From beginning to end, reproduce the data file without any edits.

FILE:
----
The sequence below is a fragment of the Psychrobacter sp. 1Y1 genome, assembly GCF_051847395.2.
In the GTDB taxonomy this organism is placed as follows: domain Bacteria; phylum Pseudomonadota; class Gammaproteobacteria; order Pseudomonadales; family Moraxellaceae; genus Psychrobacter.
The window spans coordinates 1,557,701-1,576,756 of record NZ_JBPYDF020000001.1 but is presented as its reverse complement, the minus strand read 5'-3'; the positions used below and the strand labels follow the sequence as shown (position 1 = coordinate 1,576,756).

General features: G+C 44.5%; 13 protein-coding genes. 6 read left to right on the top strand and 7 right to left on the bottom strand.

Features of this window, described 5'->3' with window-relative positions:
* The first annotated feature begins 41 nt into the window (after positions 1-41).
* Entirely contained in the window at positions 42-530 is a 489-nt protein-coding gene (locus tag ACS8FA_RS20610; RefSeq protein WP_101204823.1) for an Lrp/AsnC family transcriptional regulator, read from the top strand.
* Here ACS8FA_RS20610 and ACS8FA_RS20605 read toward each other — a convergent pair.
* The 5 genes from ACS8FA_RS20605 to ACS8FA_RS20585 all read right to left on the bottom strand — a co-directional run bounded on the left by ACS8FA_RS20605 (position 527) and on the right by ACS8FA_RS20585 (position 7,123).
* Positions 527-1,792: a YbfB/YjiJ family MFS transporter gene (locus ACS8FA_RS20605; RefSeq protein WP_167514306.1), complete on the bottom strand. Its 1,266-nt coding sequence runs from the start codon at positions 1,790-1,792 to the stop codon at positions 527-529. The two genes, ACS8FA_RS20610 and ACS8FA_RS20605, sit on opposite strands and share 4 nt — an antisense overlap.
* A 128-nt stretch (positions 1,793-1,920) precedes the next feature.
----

The sequence below is a fragment of the Psychrobacter sp. 1Y1 genome, assembly GCF_051847395.2.
In the GTDB taxonomy this organism is placed as follows: domain Bacteria; phylum Pseudomonadota; class Gammaproteobacteria; order Pseudomonadales; family Moraxellaceae; genus Psychrobacter.
The window spans coordinates 1,557,701-1,576,756 of record NZ_JBPYDF020000001.1 but is presented as its reverse complement, the minus strand read 5'-3'; the positions used below and the strand labels follow the sequence as shown (position 1 = coordinate 1,576,756).

General features: G+C 44.5%; 13 protein-coding genes. 6 read left to right on the top strand and 7 right to left on the bottom strand.

Features of this window, described 5'->3' with window-relative positions:
* The first annotated feature begins 41 nt into the window (after positions 1-41).
* Entirely contained in the window at positions 42-530 is a 489-nt protein-coding gene (locus tag ACS8FA_RS20610; RefSeq protein WP_101204823.1) for an Lrp/AsnC family transcriptional regulator, read from the top strand.
* Here ACS8FA_RS20610 and ACS8FA_RS20605 read toward each other — a convergent pair.
* The 5 genes from ACS8FA_RS20605 to ACS8FA_RS20585 all read right to left on the bottom strand — a co-directional run bounded on the left by ACS8FA_RS20605 (position 527) and on the right by ACS8FA_RS20585 (position 7,123).
* Positions 527-1,792: a YbfB/YjiJ family MFS transporter gene (locus ACS8FA_RS20605; RefSeq protein WP_167514306.1), complete on the bottom strand. Its 1,266-nt coding sequence runs from the start codon at positions 1,790-1,792 to the stop codon at positions 527-529. The two genes, ACS8FA_RS20610 and ACS8FA_RS20605, sit on opposite strands and share 4 nt — an antisense overlap.
* A 128-nt stretch (positions 1,793-1,920) precedes the next feature.